In the framework of this rather dull conflict, Rowling explores themes such as single parenthood, prostitution, adolescent lust and heroin addiction. Though the characters, to varying degrees, are monstrous, the plot dim, and the themes dark, the book has been described as quite comical — a dark comedy rather than a postmodern reflection of middle class politics.

The Guardian’s critic, Theo Tait, said it was "no masterpiece, but it's not bad at all: intelligent, workmanlike, and often funny."

Though the humor, being cynical and Britishly dry, may not be enough to swing the book away from crushing depravity.

New York Times book critic Michiko Kakutani said, "The real-life world she has limned in these pages is so willfully banal, so depressingly clichéd that 'The Casual Vacancy' is not only disappointing — it's dull."

If the reader doesn’t find the huffing and puffing of depressingly small-minded townsfolk dull, then there’s nothing to worry about, nothing but the utter lack of likeable characters that is. The success of “The Casual Vacancy” is going to have more to do with the name on the cover than the teenage temper tantrum that is its 500 pages.

When the title of her new book was released in April, it made international news. When the cover image was released in July it made an even greater stir, to the extent of design “gurus” being hired to analyze the cover’s mysterious design. Reporters had to sign stacks of paperwork to simply touch a manuscript, even the publishers weren’t allowed to read it, according to The Guardian. “The Casual Vacancy” has arrived with as much gossip, speculation and secrecy as a presidential election.

Rowling’s new book sold over a million pre-order copies based on her name alone. To die hard fans, this book has more hype than the second coming, but in the end, it may be overwhelmingly disappointing.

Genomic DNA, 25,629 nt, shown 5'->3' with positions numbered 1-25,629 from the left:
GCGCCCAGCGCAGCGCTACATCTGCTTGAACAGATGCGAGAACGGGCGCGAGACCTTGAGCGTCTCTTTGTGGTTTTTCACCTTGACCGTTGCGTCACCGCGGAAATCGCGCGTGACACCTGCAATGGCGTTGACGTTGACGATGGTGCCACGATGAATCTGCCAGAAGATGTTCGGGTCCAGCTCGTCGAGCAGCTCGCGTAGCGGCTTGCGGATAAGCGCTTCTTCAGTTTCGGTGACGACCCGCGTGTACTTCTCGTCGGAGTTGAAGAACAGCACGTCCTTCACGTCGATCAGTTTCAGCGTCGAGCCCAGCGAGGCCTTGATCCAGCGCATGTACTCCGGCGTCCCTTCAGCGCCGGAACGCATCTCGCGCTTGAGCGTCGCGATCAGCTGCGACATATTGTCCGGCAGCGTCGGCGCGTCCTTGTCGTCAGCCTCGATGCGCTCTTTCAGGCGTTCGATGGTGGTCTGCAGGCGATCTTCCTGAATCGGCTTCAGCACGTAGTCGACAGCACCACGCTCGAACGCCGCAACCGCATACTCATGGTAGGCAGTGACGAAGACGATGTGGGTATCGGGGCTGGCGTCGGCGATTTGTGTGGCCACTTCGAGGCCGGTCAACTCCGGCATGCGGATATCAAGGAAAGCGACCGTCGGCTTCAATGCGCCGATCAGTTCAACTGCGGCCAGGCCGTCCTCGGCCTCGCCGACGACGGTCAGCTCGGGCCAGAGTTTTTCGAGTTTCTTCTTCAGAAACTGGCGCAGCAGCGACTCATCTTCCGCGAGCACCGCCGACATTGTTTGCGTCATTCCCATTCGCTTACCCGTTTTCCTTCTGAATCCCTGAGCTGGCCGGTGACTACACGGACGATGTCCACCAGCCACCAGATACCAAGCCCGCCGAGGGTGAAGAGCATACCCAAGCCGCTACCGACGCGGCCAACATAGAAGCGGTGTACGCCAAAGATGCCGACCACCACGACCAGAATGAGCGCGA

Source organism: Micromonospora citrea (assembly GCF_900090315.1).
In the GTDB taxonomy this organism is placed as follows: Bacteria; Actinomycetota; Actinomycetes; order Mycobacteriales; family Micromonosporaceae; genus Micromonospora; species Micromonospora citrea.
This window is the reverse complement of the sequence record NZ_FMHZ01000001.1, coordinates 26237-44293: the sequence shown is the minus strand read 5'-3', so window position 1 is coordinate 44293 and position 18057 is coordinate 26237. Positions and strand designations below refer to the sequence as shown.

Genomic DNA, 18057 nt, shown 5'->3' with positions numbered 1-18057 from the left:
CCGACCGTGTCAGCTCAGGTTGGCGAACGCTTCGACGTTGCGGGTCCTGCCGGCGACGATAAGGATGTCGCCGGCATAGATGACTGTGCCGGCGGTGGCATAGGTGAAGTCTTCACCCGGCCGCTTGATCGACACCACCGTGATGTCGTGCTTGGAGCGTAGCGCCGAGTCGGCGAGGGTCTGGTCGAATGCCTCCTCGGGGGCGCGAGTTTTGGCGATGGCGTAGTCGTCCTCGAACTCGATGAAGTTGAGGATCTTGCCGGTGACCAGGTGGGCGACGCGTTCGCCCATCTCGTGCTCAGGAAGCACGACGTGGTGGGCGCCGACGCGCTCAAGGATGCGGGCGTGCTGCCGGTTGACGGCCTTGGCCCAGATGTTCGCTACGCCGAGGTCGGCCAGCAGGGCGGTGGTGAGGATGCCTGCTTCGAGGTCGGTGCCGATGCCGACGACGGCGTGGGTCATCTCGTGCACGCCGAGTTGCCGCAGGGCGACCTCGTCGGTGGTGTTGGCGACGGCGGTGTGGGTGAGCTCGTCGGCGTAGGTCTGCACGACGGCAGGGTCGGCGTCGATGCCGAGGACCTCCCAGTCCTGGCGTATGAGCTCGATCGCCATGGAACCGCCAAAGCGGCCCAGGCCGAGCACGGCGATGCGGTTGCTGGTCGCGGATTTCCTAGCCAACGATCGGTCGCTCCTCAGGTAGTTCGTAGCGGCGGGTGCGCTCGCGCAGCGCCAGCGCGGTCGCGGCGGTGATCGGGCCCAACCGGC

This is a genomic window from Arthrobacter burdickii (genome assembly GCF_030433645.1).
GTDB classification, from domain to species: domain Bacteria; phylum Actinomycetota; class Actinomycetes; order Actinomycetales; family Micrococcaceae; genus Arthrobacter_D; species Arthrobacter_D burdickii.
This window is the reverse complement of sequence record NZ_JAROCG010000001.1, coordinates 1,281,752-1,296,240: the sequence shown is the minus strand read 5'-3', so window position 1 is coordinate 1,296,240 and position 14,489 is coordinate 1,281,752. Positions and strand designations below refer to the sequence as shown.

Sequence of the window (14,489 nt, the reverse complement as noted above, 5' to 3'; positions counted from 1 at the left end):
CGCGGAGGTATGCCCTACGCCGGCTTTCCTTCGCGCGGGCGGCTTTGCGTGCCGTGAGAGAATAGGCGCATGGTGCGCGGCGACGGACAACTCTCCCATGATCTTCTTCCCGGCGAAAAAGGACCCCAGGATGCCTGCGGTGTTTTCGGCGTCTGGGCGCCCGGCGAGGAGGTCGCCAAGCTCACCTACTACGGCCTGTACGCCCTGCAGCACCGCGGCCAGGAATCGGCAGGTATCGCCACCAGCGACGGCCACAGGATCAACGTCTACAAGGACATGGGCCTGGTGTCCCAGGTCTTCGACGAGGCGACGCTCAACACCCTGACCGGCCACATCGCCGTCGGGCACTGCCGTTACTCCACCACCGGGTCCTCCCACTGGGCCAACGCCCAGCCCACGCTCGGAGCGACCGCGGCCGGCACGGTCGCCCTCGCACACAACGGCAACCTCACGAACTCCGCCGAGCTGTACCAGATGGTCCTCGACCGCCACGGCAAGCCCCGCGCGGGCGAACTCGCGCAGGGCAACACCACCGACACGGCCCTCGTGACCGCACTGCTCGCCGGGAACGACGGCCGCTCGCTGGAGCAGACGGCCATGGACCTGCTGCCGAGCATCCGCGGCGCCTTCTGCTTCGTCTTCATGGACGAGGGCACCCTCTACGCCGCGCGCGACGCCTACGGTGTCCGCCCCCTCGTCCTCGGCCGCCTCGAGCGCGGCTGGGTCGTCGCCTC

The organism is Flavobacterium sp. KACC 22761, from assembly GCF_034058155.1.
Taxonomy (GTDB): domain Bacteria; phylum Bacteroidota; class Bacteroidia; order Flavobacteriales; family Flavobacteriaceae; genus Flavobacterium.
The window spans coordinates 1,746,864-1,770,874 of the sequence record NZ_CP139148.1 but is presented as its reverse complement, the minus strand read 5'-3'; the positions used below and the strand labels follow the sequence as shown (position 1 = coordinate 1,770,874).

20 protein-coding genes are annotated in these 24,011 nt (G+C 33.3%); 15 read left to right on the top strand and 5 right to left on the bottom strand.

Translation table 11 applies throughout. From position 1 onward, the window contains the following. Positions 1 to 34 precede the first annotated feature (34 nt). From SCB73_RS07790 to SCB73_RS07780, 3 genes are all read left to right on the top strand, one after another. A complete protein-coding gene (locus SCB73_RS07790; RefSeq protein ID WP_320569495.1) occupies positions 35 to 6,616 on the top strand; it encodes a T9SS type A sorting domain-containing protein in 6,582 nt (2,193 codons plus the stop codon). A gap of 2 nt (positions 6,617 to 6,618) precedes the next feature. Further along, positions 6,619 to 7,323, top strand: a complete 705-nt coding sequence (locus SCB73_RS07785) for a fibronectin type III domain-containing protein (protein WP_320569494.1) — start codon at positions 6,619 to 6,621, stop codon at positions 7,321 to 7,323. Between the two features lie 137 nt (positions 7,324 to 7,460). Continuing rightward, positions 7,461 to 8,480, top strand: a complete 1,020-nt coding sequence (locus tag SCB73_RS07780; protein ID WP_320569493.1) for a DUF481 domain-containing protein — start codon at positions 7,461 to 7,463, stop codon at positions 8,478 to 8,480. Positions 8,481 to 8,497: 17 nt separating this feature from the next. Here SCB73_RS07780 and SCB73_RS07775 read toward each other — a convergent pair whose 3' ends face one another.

Luke Eldredge Staff Writer

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Writer speaks on searching for God through doubt

In her junior year of college, Andrea Palpant Dilley scraped the Christian fish decal off the bumper of her Plymouth hatchback, a symbol of her discontent with the church and foreshadowing her eventual departure from it.

Dilley, a documentary writer, director and producer, read from her recent book, “Faith and Other Flat Tires: Searching for God on the Rough Road of Doubt,” in the Weyerhaeuser Hall Robinson Teaching Theatre on Sept. 21. Her book is the memoir of her abandonment and subsequent return to faith, God and the Church.

Dilley was raised in Kenya, the daughter of Quaker medical missionaries. She grew up visiting patients that died the next day and attending funerals. Even the hospital morgue was only 50 feet from her front door. Her later childhood was spent in the Pacific Northwest as a member of a committed Presbyterian church. For college, she stayed in the Northwest, attending Whitworth where she obtained degrees in English literature, writing and Spanish.

“She was someone who other students looked up to, which was a very unique position,” said Maggie Wolcott, Whitworth English professor and former classmate of Dilley. “She was very kind, with a sarcastic edge.”

Being surrounded by intelligent, conscientious Christians gave Dilley room to struggle with faith and God. She asked questions that vex doubters and believers alike: Why does God seem so distant? Why does the church feel so dysfunctional? Why does God allow suffering?

At age 23, Dilley walked out of the Church with no intention of going back. For two years Dilley wanted nothing to do with faith or God.

Yet at age 25, Dilley found herself returning to the Church for the same reasons she left.

“I had to believe in God to believe in justice, which is anchored in objective morality,” Dilley said.

Senior Shaina Whittlesey said that doubts in the faith are often seen as something to be ashamed of and thus not shared.

“I liked the honesty she used when talking about doubt,” said Whittlesey.

Dilley said she believes that doubt belongs in the sanctuary of Church. All her questions belong in the Church; it is the only place that offered her the space to search for God.

“I’ll always have demons, but I might as well take my demons to church,” Dilley said. “Sitting in church every Sunday, my doubt is my desire — to touch the untouchable, to possess the presence of God,” Dilley said.

Luke Eldredge Staff Writer